Appeal rejections don't get much more emphatic than this.
The U.S. Supreme Court on Thursday voted 8-0 against a request by software giant Microsoft to overturn a $290 million judgment in a patent infringement lawsuit.
Redmond was appealing a 2009 jury verdict in a case brought by i4i Inc., a Toronto technology company that alleged Microsoft violated a patent regarding document editing that was incorporated into some versions of Word.
Microsoft countered that the patent i4i claimed to own was based on already existing technology. It further argued for a lower standard of evidence for proving that a patent is invalid. A patent law passed by Congress in 1952 set this standard as "clear and convincing."
In presenting Microsoft's appeal to the Supreme Court in April, Redmond attorney Thomas Hungar urged that the standard be bumped down to "preponderance of the evidence."
Clearly Hungar got no takers on the high court bench. Justice Sonia Sotomayor, writing the court's unanimous decision, said the patent rule established by Congress nearly six decades ago is the law of the land.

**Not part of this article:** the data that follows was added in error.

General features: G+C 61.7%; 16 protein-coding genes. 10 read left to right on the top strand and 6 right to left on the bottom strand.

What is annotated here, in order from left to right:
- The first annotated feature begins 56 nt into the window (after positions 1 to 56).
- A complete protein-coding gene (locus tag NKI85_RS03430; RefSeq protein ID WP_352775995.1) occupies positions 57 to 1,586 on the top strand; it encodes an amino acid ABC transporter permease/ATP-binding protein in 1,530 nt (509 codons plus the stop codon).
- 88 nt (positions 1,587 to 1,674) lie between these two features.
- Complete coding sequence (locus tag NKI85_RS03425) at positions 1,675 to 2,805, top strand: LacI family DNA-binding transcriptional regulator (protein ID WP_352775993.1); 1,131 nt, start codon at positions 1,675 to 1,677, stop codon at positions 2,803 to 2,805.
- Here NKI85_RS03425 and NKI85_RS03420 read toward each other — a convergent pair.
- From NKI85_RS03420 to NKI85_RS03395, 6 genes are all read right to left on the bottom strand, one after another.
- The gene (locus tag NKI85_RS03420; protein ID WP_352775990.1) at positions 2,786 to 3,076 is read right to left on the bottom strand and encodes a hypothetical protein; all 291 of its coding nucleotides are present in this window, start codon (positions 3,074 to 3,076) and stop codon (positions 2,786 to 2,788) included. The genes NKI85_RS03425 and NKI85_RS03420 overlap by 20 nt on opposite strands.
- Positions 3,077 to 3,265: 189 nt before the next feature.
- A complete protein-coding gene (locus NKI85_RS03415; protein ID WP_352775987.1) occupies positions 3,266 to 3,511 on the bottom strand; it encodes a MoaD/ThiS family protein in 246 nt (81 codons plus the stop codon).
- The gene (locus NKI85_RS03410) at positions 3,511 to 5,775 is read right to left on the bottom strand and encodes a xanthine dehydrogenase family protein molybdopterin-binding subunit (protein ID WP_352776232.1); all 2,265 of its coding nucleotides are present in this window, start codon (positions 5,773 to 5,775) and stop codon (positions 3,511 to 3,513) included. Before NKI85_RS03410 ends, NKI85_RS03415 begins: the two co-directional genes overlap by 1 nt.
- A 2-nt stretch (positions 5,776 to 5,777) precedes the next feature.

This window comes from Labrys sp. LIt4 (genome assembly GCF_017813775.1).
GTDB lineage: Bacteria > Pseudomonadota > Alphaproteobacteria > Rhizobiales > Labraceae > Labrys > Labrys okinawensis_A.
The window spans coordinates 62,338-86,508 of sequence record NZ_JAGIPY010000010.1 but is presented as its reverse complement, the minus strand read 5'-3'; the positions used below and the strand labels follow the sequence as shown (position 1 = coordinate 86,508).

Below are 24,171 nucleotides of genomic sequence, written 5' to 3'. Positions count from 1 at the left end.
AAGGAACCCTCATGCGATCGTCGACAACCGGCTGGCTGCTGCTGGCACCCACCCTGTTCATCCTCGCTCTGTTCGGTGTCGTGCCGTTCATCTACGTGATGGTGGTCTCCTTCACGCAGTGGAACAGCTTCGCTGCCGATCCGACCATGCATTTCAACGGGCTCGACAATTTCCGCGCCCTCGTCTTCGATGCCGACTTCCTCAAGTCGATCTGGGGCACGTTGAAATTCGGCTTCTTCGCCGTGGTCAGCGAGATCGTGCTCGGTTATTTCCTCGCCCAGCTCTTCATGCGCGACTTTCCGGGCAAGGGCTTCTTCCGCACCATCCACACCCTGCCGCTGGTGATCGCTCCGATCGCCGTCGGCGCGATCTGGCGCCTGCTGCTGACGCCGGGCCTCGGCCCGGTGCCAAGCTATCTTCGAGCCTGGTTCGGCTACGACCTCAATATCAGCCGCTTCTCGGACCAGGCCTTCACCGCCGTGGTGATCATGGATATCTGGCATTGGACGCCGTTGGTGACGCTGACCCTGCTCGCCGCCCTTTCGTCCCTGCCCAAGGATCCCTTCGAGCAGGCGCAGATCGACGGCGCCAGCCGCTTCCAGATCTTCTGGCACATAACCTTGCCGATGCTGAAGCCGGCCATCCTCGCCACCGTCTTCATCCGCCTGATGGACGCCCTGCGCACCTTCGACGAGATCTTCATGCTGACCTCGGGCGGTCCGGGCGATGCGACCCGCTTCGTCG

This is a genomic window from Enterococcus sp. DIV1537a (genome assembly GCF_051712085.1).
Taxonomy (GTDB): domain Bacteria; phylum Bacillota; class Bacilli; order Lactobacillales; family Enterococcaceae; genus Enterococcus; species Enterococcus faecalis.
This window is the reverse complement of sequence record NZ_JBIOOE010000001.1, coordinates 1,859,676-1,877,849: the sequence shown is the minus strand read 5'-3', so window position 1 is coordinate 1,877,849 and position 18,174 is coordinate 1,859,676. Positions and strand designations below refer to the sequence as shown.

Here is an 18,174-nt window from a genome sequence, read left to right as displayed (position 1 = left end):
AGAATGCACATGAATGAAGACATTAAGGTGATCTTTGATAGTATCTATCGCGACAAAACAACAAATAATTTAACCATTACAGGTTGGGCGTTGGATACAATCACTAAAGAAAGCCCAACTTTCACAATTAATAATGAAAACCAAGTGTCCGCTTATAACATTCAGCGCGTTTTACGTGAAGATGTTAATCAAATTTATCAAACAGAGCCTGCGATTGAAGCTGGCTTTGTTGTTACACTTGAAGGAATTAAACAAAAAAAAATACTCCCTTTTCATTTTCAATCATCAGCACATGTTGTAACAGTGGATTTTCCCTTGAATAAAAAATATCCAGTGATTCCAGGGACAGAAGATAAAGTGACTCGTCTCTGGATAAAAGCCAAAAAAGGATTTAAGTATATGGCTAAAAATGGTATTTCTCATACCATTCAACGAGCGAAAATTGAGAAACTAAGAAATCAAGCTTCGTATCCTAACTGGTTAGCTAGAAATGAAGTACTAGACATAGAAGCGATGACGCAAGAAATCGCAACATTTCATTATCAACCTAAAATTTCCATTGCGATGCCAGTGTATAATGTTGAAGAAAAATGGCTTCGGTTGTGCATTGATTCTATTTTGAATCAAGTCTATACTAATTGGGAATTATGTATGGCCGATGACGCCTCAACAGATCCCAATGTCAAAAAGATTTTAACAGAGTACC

“Any recalibration of the standard of proof remains in its hands,” she wrote.
In a statement reacting to the Supreme Court's ruling, Microsoft spokesman Kevin Kutz said, "While the outcome is not what we had hoped for, we will continue to advocate for changes to the law that will prevent abuse of the patent system."
Chief Justice John Roberts sat out this one because his family owns more than $100,000 in Microsoft stock.